Organizations obviously want their employees to act ethically. While there are existing measures that are used to predict who will act unethically, the authors of this paper (Moore, Detert, Treviño, Baker, & Mayer, 2012) proposed a new psychological concept that they called an individual’s propensity to morally disengage. This is an individual difference in how people think about ethical decisions and behavior that allows them to act unethically without feeling bad about it.
PROPENSITY TO MORALLY DISENGAGE
The researchers developed a way to measure an individual’s propensity to morally disengage. In a series of studies, they validated the measure for working adults by showing that the propensity to morally disengage was positively related to unethical behavior after accounting for a number of other related traits, orientations, and emotions. Predicted outcomes included self-reported, supervisor-reported, and coworker-reported unethical behavior, decisions to commit fraud, and self-serving decisions in the workplace.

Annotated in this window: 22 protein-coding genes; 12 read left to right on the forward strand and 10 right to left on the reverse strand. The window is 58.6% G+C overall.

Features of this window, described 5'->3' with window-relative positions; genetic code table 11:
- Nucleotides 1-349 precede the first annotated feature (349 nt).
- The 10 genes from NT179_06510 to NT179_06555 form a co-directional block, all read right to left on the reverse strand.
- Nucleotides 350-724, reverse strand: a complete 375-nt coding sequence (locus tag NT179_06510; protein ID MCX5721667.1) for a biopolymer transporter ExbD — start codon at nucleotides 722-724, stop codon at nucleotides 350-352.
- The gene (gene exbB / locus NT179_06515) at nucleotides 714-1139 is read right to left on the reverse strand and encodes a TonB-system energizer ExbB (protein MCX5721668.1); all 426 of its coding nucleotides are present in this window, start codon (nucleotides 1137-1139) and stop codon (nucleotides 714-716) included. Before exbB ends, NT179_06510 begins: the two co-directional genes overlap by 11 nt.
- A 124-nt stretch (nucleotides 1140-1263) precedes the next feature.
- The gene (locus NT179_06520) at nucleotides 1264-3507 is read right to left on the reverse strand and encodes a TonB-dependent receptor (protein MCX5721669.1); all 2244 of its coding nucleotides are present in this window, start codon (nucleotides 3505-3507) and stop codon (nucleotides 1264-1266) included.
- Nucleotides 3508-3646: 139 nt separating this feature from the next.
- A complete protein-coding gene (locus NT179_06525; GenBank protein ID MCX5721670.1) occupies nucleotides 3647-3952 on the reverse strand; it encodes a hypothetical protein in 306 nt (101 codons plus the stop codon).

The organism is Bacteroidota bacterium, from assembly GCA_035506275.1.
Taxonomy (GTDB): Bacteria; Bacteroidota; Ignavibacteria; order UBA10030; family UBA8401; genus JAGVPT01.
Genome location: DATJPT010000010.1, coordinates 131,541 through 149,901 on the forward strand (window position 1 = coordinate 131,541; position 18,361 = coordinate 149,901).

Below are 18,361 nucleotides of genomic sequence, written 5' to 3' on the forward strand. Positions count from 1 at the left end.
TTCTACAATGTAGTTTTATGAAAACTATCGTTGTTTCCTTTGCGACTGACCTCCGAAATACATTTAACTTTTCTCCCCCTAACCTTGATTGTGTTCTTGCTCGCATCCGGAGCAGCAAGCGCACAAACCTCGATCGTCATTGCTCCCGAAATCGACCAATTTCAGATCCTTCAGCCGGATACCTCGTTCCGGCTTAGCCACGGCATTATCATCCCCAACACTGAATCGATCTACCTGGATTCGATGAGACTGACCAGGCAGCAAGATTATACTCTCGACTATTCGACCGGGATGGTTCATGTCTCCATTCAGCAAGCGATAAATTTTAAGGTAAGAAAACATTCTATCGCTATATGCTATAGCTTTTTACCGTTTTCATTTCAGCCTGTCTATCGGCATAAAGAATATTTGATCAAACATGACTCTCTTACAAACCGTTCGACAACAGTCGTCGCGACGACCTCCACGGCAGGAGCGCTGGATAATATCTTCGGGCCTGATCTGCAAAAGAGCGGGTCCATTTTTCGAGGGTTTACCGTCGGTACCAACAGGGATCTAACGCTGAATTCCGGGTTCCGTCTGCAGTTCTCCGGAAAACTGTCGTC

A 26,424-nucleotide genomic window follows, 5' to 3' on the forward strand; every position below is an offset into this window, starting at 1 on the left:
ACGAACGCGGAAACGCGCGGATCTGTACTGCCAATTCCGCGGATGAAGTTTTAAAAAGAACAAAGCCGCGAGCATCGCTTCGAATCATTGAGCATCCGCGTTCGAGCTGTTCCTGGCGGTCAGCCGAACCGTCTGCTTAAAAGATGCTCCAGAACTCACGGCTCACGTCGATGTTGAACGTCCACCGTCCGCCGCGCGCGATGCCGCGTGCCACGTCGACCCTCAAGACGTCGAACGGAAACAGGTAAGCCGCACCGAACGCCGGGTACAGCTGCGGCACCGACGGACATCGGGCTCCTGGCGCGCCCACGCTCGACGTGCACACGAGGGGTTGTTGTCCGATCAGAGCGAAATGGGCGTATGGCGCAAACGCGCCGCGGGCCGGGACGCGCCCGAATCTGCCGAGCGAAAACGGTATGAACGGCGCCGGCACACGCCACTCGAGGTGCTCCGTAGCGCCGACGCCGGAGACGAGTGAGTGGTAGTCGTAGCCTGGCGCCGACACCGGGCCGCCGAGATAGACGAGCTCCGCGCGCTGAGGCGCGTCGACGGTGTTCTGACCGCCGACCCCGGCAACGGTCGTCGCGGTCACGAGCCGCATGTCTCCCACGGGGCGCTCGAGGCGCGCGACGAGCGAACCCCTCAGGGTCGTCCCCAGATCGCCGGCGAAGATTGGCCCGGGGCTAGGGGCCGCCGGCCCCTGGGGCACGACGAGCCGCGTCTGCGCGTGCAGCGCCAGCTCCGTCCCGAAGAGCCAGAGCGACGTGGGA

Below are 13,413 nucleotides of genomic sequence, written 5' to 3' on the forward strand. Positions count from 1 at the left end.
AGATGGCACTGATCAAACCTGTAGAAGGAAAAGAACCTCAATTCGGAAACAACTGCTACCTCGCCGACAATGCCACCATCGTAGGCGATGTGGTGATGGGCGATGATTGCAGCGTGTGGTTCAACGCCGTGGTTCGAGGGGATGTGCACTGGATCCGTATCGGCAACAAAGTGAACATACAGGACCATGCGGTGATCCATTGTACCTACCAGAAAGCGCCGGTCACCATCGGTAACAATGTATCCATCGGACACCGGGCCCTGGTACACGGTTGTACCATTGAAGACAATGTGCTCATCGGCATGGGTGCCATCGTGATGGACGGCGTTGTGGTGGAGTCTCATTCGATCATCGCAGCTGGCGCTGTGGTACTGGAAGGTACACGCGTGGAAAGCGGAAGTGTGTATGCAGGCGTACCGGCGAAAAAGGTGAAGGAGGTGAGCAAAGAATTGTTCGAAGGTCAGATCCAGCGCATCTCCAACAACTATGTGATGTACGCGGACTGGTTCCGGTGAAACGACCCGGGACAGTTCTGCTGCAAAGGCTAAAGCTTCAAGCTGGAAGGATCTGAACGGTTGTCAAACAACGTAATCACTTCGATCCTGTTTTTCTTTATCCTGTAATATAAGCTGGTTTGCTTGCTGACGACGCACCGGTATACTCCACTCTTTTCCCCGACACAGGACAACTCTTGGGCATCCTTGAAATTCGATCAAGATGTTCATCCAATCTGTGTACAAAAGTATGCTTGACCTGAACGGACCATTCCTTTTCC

PRACTICAL IMPLICATIONS FOR ORGANIZATIONS
How is this relevant to practitioners? Not only does this new measure of the propensity to morally disengage predict unethical behavior, it is also only eight questions long. While it has yet to be validated for employee selection, this measure certainly shows promise for its ability to predict unethical behavior. The authors also found that this measure had a low correlation with social desirability, so it seems to be fairly resistant to test-takers faking their responses to receive good scores. Organizations using lengthy integrity tests as part of their selection process may want to consider this new shorter test instead.
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